For a twin-screw installation like that fitted to Gloriana the propellers can be contra- rotating, but in this case, Damian chose for them to rotate in unison. ‘Because of the trim of the boat it means there is little benefit to have them turning in opposition, being so close to the centre line,’ he acknowledged. ‘However, we did find there is a difference in the severity in the wash when we trialled the boat with contra-rotation props.’

The original batteries that powered the Lynch motors were 100Ah 3.2V cells running at 48V, which dictated that the links between the cells were a combination of series and parallel connections. The cells that power the Torqeedo motors are all connected in series, so managing these batteries is a much simpler process. ‘The LMC motors were compact and powerful, but the issue we had was in managing the battery reliability, and that was the only reason for changing to the Torqeedo type powered by JCI cells,’ explained Damian. ‘When we made the alteration we connected the batteries in two banks for each motor such that we have 100% redundancy. Torqeedo incorporate a data management and logging device, so we are continuously monitoring the battery banks. This will identify a problem in advance and alert us while the system takes the necessary steps by switching to the spare bank.’

A quick glance revealed the battery installation is very substantial. ‘They weigh around 150 kilograms each and comprise four banks of cells in two compartments, one driving the port motor, the second driving the starboard motor with 100% redundancy, so if one battery fails the second will take over,’ Damian explained. ‘In their favour, Torqeedo offer a nine-year diminishing warranty on these cells, because like anything mechanical and electronic a lack of use is often worse than overuse for longevity.’

The connections between the batteries, the charging sockets, the motors and the software control module comprise a computer cable, a power cable and an earth bus. ‘The whole purpose of a boat of this size and type is silent rowing,’ Damian remarked. ‘The electric propulsion system is in vogue and projects the right message and emphasis. Moreover, let us not forget that the pioneers of motor boating on the River Thames used electric propulsion well before the internal combustion engine came into use.’

At the time when I visited her, Gloriana was about to be put back in the water after her winter lay-up and service. The electrical system is taken out of winter mode, the batteries will be put on charge and the engines will be run up on her moorings. This cycle will be repeated several times before she is slipped and taken upriver to St Katherine Docks, a journey that with a favourable tide will take some three hours.

‘The distance is about 22 miles, though with the tide with us it will seem more like 17 miles in terms of drain on the battery, using only around 50% of the available battery power,’ Damian told us. ‘We never let it get below 20 to 30 % of available power for obvious reasons. Overall, we have been extremely pleased with the Torqeedo motors and JCI battery system and look forward to many more years of problem-free service.’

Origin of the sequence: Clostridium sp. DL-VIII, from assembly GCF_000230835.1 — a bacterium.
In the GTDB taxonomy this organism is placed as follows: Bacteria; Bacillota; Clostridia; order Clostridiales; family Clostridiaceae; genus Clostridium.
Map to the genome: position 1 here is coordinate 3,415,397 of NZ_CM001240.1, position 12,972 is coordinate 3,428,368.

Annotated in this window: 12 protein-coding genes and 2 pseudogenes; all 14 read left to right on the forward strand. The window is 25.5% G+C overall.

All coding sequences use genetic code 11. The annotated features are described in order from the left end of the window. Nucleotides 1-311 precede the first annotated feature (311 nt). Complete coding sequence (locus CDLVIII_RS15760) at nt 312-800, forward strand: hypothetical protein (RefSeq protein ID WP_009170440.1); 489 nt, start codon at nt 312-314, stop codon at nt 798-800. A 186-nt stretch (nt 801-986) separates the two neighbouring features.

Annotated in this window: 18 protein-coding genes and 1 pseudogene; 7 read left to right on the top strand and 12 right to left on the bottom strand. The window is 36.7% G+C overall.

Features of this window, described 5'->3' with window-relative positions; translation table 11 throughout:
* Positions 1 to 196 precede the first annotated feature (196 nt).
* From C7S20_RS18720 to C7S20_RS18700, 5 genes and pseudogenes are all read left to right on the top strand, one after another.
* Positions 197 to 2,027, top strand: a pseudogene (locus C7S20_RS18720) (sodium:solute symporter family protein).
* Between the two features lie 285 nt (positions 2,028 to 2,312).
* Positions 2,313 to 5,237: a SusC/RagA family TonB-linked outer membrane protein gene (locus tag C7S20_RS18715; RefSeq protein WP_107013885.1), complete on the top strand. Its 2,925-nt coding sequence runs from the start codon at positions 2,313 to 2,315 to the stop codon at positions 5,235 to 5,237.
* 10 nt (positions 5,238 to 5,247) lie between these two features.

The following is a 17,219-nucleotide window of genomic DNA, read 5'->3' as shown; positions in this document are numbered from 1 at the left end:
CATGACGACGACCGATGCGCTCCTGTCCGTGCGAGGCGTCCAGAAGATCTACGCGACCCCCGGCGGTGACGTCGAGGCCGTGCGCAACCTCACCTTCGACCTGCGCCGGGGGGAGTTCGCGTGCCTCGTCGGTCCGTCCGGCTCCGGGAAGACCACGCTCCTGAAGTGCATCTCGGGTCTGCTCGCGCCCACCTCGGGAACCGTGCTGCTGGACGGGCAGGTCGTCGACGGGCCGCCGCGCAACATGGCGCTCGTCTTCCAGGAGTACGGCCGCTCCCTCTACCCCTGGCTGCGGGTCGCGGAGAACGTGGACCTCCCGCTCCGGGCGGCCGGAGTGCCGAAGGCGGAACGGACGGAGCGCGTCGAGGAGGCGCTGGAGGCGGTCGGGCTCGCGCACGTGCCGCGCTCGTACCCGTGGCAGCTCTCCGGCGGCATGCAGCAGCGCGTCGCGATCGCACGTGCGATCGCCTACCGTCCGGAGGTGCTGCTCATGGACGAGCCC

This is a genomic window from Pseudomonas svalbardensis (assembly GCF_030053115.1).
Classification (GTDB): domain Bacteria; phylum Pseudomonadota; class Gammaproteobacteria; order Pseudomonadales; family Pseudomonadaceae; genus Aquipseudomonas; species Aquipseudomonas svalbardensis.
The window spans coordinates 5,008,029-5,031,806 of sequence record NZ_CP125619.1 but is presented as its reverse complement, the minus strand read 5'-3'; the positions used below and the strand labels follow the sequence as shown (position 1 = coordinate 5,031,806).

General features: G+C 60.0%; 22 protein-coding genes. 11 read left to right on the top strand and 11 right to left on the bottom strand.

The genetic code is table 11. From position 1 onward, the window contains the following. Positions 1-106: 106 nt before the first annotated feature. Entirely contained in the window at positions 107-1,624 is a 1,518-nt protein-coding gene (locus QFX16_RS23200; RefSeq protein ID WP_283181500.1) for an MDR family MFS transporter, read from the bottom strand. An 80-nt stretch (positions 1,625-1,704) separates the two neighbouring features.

Significantly, underway Gloriana flies the Royal and City standards, along with the traditional flags of the United Kingdom, and 16 crests representing the Realms of the Commonwealth. Concludes Lord Sterling: ‘Gloriana always captures the affection of the public, and I think we got her design just right. With good maintenance she should last 200 years, providing a lasting legacy of Her Majesty The Queen’s Diamond Jubilee and the promotion of the River Thames, particularly for young and disadvantaged people.’


Specification

  • Cost: £2million privately sourced
  • Project initiated: April 2011 
  • Launched: 19th April 2012
  • Presented to Her Majesty Queen Elizabeth II: 25th April 2012
  • Queen’s Diamond Jubilee: 3rd June 2012
  • Total carrying capacity: 52 persons (30 passengers, 18 oarspeople, 4 crew)
  • LOA: 26.65m (88ft)
  • Beam: 3.795m (12ft 6in)
  • Displacement lightship: 11 tonnes
  • Displacement full load:  15 tonnes
  • Engines: Phase 1: 2 x Lynch 14kW 48V Pancake motors supplied by Lynch Motor Company Limited
  • Phase 2: 2 x Torqeedo Deep Blue 40 Saildrive supplied by Torqeedo GmbH
  • Speed: 4–4.5 knots at a reasonable rowing speed on the tidal pageant course
  • Speed under Torqeedo drive: Max. speed 8 knots under electric propulsion
  • Service speed: 5 knots with 6-hour endurance
  • Construction: Keel, from sawn frames and floors made from Iroko
  • Planking using West Epoxy bonding, fastened with bronze screws

Contact

www.glorianaqrb.org.uk/

Our thanks go to Damian Byrne MVO for his help with this article.


Mike Taylor

Classic Powerboat & Classic Car journalist

Tel: 00 (44) 01892 654418 / 07760 430219

Website: www.miketaylorwords.co.uk

LinkedIn: www.linkedin.com/in/mike-taylor-621b964